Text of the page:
'Poor excluded from reconciliation'

As the country marks Reconciliation Day, the IJR says more needs to be done.

A shack dweller's washing dries in the wind in the Langrug informal settlement outside Franschhoek. Picture: EWN

CAPE TOWN - The Institute for Justice and Reconciliation (IJR) says poor people are excluded from social and racial reconciliation.

As the country marks Reconciliation Day, the institute's Dr Fanie du Toit told 567 CapeTalk that more still needs to be done.

"The poorest people only speak to other race groups about 15 percent of the time, whereas the top echelons speak to other race groups almost 75 percent of the time which means that racial reconciliation is also the preserve of the rich."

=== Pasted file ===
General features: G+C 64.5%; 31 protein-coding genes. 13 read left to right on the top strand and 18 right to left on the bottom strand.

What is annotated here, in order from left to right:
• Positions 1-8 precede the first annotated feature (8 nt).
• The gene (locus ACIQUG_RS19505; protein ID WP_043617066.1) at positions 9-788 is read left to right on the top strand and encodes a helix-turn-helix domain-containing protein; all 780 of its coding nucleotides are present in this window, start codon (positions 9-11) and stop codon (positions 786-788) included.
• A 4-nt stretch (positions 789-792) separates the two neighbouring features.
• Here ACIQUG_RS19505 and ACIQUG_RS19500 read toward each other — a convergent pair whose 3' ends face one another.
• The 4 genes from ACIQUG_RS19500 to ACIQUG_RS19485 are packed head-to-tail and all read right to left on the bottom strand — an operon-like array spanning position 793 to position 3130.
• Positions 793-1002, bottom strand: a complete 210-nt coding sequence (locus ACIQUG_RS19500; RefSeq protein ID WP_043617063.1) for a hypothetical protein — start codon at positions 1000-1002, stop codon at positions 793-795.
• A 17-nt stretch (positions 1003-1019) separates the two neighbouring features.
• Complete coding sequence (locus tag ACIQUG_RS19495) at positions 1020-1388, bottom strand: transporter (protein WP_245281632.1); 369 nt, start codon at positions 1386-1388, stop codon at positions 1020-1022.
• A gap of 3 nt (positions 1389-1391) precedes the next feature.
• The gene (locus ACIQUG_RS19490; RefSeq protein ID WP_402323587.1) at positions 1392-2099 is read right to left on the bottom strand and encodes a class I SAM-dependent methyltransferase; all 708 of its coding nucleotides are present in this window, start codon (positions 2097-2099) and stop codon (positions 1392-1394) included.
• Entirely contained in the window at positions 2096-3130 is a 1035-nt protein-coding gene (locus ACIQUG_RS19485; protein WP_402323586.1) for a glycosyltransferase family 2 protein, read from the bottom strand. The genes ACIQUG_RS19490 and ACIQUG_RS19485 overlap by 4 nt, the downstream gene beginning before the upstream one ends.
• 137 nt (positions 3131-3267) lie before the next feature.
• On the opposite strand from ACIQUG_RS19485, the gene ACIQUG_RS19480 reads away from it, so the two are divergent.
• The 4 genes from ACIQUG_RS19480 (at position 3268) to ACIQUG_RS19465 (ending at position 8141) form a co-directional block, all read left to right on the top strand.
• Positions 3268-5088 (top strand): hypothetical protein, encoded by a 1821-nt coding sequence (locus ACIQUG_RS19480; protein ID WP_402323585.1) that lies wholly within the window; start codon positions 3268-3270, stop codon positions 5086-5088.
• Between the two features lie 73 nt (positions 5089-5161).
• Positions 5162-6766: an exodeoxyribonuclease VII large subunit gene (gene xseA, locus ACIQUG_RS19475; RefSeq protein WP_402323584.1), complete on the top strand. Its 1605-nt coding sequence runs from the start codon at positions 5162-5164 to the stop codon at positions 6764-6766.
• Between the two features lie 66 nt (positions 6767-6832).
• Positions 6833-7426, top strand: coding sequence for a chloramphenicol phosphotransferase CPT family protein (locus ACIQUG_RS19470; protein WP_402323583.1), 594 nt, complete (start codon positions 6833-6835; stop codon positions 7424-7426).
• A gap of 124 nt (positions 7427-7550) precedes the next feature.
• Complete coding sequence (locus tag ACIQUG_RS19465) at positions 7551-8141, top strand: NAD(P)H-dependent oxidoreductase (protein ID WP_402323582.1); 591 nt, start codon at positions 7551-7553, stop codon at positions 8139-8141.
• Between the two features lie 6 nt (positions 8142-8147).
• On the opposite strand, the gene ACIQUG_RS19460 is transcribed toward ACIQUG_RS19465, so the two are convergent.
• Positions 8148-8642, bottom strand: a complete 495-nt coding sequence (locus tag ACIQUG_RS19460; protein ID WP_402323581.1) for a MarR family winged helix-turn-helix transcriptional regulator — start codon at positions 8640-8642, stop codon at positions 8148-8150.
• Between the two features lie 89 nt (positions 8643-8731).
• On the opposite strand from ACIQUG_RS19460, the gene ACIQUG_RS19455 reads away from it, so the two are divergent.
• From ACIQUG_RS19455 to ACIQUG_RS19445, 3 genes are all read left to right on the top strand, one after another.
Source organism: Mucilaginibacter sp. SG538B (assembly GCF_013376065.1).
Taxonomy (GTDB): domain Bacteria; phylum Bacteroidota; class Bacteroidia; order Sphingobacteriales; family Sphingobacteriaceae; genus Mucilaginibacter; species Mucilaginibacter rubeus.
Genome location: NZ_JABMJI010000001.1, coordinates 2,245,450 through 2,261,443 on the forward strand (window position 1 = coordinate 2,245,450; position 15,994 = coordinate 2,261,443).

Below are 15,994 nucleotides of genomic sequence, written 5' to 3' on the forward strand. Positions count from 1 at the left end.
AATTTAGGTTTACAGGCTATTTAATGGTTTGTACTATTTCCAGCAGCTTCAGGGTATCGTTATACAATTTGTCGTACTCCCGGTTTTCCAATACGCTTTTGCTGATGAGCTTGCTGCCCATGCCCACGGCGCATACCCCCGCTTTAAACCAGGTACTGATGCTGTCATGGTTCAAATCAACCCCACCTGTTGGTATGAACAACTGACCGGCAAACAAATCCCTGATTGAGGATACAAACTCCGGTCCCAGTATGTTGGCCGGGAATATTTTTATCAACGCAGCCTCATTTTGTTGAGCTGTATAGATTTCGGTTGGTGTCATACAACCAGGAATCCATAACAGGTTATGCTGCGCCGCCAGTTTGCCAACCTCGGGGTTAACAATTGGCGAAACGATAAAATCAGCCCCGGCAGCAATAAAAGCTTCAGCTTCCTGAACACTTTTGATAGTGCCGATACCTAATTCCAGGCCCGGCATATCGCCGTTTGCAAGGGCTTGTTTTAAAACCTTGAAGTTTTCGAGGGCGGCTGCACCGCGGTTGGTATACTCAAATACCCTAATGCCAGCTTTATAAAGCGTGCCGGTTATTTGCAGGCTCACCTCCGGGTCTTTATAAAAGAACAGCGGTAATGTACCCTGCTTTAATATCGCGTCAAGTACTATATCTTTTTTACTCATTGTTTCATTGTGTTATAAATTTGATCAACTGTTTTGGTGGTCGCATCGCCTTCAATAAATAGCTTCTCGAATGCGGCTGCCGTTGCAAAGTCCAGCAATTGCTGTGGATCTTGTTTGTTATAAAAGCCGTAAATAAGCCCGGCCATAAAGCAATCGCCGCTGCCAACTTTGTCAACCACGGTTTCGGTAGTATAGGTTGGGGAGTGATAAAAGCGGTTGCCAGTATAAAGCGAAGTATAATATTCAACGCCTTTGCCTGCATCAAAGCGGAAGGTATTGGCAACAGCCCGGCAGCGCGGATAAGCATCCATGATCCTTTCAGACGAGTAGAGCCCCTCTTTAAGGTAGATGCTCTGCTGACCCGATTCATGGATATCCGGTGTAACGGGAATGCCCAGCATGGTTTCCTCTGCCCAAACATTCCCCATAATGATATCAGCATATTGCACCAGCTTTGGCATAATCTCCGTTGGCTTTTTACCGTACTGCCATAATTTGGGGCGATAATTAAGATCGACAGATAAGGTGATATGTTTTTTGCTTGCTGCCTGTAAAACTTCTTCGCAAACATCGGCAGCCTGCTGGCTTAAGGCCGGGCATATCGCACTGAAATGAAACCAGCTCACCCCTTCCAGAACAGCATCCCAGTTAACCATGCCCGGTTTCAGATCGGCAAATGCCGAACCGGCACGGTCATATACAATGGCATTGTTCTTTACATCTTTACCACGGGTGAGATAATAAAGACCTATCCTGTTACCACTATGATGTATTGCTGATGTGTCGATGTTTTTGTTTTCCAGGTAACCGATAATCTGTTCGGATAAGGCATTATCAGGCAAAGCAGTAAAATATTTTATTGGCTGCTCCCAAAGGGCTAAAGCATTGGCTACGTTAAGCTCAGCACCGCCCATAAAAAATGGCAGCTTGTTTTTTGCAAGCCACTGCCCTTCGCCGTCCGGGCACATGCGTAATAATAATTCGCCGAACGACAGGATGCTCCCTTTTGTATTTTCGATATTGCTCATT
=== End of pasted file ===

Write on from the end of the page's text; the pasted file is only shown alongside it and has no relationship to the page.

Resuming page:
Du Toit says the poor are being left behind.

"In a way, you get a double whammy if you're poor. You get excluded from the economy and you also get excluded from reconciliation. It's very serious and that's what we need to address."

Du Toit called on the country to honour Madiba's memory by developing equal relationships among different race groups.

"Tata Madiba stood for reconciliation, but not your cheap sort of hug and make up reconciliation, but reconciliation that's built on equality between people."

He believes people should strive to build equal relationships with other race groups.

He also urged South Africans to unite.

"Reconciliation is not a mechanical thing. It's not something that you can learn techniques for. It's first and foremost a mindset that says we are in this together. There must be solidarity between all South Africans."